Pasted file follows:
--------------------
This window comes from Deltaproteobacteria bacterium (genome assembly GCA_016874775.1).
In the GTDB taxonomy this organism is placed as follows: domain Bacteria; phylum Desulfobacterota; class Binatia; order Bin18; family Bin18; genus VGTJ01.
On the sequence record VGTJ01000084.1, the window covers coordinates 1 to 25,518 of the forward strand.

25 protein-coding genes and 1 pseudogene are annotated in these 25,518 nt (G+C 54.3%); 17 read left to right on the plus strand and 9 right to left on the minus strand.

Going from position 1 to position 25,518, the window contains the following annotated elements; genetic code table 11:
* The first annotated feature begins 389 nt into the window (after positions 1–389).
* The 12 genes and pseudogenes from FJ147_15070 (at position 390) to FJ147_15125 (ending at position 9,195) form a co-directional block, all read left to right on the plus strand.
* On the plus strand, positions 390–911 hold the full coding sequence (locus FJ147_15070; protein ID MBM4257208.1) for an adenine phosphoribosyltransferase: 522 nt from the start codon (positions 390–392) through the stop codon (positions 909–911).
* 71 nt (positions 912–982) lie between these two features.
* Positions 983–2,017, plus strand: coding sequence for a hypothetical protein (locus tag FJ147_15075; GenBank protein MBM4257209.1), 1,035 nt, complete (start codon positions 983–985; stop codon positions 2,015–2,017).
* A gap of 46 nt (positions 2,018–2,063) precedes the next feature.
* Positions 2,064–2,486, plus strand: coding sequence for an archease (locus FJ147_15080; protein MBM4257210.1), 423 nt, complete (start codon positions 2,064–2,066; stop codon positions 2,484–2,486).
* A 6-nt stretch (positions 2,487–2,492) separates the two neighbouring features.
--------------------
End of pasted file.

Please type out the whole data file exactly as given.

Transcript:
This window comes from Deltaproteobacteria bacterium (genome assembly GCA_016874775.1).
In the GTDB taxonomy this organism is placed as follows: domain Bacteria; phylum Desulfobacterota; class Binatia; order Bin18; family Bin18; genus VGTJ01.
On the sequence record VGTJ01000084.1, the window covers coordinates 1 to 25,518 of the forward strand.

25 protein-coding genes and 1 pseudogene are annotated in these 25,518 nt (G+C 54.3%); 17 read left to right on the plus strand and 9 right to left on the minus strand.

Going from position 1 to position 25,518, the window contains the following annotated elements; genetic code table 11:
* The first annotated feature begins 389 nt into the window (after positions 1–389).
* The 12 genes and pseudogenes from FJ147_15070 (at position 390) to FJ147_15125 (ending at position 9,195) form a co-directional block, all read left to right on the plus strand.
* On the plus strand, positions 390–911 hold the full coding sequence (locus FJ147_15070; protein ID MBM4257208.1) for an adenine phosphoribosyltransferase: 522 nt from the start codon (positions 390–392) through the stop codon (positions 909–911).
* 71 nt (positions 912–982) lie between these two features.
* Positions 983–2,017, plus strand: coding sequence for a hypothetical protein (locus tag FJ147_15075; GenBank protein MBM4257209.1), 1,035 nt, complete (start codon positions 983–985; stop codon positions 2,015–2,017).
* A gap of 46 nt (positions 2,018–2,063) precedes the next feature.
* Positions 2,064–2,486, plus strand: coding sequence for an archease (locus FJ147_15080; protein MBM4257210.1), 423 nt, complete (start codon positions 2,064–2,066; stop codon positions 2,484–2,486).
* A 6-nt stretch (positions 2,487–2,492) separates the two neighbouring features.